Where The Heart Is

You are hereby warned: this is a sentimental, melodramatic film about working-class women just trying to keep their lives afloat for themselves and their children. Based on an Oprah-recommended book by Billie Letts, it’s a meandering tear-jerker that is only watchable on the strength of its cast, not its script.

Seventeen-year old Novalee Nation (Natalie Portman), is seven-months pregnant and she’s leaving her Tennessee trailer park home with her boyfriendWilly Jack (Dylan Bruno). They’re heading for California, where Novalee hopes to live somewhere with an outdoor patio set, where she can sit and drink chocolate milk and watch the sun go down.

But there’s a slight hiccup. They stop at a Wal-Mart in Oklahoma so that Novalee can use the bathroom and when she reemerges, Willy has left her stranded. Novalee reacts in a daze, failing to demonstrate much spirit. She doesn’t cry, doesn’t get angry, and she doesn’t try calling any of her friends. She simply sits and waits for things to happen to her.

And they do. An oddball but warm-hearted woman Thelma "Sister" Husband (Stockard Channing) mistakes her for someone else; a Wal-mart photographer Moses Whitecotton (Keith David) recommends she give her baby a strong name (she chooses Americus). She happens to be in the bathroom when the Wal-Mart is closing, so she stays there, at a loss to do anything else. And she stays for six weeks, venturing out to go to the library, where she meets Forney Hull (a very wooden James Frain, who lets the cast down), the de facto librarian covering for his drunken sister.

Novalee goes into labor (it is, of course, a dark and stormy night) and is rescued by her knight in shining armour: Forney has been keeping an eye on her (which is pretty creepy, actually), and now he smashes through a plate glass window to get to her.

The film then turns highly epidodic and starts to flounder. Cut to the hospital, where Novalee wakes up to meet the chatty Lexie Coop (Ashley Judd), who for some reason becomes her best friend. Novalee has become a celebrity, the mother of the Wal-Mart baby, and is offered a job with Wal-Mart "anywhere in the country!" Novalee’s mother (Sally Field) turns up briefly, after having abandoned her when she was five years old. This scene is representative of many in the film: there’s potential for a great scene with two fantastic actresses, but they’re given a paucity of material to work with by screenwriters Lowell Ganz and Babaloo Mandel. It’s almost embaressing to watch.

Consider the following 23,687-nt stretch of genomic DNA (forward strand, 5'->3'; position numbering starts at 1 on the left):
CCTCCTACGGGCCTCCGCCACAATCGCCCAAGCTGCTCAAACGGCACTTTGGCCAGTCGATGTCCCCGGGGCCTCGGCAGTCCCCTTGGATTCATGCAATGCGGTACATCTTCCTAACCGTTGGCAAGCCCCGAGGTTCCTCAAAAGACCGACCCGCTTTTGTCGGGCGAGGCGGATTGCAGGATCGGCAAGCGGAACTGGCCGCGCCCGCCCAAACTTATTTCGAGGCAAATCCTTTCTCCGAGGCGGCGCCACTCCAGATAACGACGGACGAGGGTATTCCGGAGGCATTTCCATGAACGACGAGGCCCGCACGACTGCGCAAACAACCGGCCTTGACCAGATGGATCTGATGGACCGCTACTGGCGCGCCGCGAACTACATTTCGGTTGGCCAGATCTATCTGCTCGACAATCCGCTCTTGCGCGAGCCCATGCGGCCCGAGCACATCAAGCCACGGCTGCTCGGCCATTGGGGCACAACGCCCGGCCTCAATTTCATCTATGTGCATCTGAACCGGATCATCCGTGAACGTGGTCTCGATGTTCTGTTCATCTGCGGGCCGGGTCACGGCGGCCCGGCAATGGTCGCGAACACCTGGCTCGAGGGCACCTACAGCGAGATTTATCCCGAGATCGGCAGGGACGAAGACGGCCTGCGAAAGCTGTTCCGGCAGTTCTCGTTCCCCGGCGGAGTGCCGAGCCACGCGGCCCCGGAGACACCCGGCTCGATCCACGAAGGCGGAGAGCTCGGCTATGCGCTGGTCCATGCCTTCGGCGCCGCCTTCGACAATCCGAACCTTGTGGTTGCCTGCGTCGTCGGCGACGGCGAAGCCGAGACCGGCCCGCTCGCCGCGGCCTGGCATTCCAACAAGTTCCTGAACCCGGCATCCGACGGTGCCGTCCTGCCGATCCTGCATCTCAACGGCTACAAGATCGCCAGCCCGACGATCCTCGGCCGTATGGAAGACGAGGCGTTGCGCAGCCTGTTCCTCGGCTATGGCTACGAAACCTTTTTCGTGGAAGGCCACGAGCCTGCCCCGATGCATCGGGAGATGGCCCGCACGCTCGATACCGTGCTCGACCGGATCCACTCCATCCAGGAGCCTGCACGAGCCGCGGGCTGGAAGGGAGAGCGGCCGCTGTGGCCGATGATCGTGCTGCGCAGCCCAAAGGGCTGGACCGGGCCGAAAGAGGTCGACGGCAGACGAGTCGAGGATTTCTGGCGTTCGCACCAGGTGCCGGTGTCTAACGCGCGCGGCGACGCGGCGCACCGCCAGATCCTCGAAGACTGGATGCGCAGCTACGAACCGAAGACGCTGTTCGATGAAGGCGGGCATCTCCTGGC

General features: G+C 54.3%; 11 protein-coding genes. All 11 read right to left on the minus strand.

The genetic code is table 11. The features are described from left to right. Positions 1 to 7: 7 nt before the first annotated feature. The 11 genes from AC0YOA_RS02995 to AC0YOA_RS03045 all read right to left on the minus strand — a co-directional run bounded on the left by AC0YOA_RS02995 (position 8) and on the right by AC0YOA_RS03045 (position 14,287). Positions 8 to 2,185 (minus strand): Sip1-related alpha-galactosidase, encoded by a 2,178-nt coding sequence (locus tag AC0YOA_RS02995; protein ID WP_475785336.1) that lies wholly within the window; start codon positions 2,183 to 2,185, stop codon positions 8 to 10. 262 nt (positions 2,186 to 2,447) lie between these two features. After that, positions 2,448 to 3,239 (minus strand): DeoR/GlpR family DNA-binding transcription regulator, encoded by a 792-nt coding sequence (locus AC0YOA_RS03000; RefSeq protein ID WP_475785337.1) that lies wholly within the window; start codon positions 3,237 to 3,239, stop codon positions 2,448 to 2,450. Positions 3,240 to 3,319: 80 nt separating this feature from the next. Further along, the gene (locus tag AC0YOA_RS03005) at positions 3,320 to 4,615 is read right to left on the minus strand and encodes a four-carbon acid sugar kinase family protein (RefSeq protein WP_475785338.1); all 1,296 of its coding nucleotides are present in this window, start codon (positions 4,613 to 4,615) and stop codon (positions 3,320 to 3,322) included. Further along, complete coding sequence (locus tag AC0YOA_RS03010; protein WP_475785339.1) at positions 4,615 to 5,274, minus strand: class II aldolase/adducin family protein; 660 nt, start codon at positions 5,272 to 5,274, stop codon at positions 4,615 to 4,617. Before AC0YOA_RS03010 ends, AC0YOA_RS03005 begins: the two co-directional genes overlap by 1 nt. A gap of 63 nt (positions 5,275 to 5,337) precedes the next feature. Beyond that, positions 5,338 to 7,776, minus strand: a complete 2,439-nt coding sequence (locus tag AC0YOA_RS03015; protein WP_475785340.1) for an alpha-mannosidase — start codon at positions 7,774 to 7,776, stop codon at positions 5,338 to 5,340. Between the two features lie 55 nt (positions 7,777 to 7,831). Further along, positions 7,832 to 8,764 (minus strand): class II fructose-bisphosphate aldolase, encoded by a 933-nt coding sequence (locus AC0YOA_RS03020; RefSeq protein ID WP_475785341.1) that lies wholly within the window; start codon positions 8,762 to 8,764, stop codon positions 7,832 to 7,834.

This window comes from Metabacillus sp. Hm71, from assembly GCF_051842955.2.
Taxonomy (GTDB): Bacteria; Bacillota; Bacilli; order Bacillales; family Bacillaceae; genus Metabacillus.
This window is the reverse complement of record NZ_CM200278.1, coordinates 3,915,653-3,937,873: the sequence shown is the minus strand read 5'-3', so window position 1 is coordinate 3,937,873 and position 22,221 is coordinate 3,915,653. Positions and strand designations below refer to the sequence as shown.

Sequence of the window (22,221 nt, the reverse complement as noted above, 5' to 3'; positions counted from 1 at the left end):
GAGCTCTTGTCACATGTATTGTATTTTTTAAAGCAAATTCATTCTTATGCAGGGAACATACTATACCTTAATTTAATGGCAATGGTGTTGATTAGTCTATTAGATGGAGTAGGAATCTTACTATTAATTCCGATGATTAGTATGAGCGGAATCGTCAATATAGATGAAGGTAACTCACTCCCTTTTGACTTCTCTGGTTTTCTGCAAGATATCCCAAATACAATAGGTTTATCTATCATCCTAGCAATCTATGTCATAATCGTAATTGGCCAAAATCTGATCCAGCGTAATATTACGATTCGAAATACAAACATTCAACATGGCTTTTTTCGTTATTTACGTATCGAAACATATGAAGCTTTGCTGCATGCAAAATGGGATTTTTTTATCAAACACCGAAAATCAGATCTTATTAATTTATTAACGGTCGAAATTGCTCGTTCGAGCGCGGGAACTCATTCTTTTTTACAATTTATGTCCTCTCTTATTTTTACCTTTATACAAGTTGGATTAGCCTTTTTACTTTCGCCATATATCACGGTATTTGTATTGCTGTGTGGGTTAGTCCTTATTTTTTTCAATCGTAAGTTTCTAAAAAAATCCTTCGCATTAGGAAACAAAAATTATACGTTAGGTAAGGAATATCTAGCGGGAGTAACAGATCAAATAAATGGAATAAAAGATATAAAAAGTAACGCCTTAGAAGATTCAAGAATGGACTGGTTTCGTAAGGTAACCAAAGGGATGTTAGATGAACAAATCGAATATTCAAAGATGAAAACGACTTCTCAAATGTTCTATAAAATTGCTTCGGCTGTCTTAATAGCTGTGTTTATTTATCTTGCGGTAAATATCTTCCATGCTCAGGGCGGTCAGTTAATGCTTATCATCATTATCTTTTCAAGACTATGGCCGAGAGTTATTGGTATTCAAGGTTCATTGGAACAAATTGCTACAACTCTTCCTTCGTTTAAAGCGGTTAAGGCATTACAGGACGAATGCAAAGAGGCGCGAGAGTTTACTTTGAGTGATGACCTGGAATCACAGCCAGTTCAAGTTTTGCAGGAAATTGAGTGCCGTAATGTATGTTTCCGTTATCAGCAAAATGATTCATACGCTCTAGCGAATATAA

Novalee finds a home with Thelma, and audiences are then treated to the trials and tribulations of being a beautiful single mother in small-town America. Novalee’s ex-boyfriend turns into a country and western star (with the help of a brilliant Joan Cusack); fundamentalist Christians kidnap Americus; ; a tornado rips through town; Novalee decides to become a photographer so so there are various superfluous scenes of her gazing at black and white prints.

But the world of Novalee and Lexie is not convincing. Bad things happen, such as an attack on Lexie’s children and unwanted pregnancies (hasn’t anyone heard of abortion?), but it’s obvious that they’re happening on a movie set. By the time Novalee gets her patio set and chocolate milk, the schmalz is in full swing.

Natalie Portman and to a lesser extent Ashley Judd do their utmost to save the melodrama by injecting some great acting. And although their perfect looks, healthy figures and immaculate grooming are not at all representative of working class single American mums, their commitment to their roles is what prevents this film from being a watchable bad film – rather than just a bad film.

/ Movie Reviews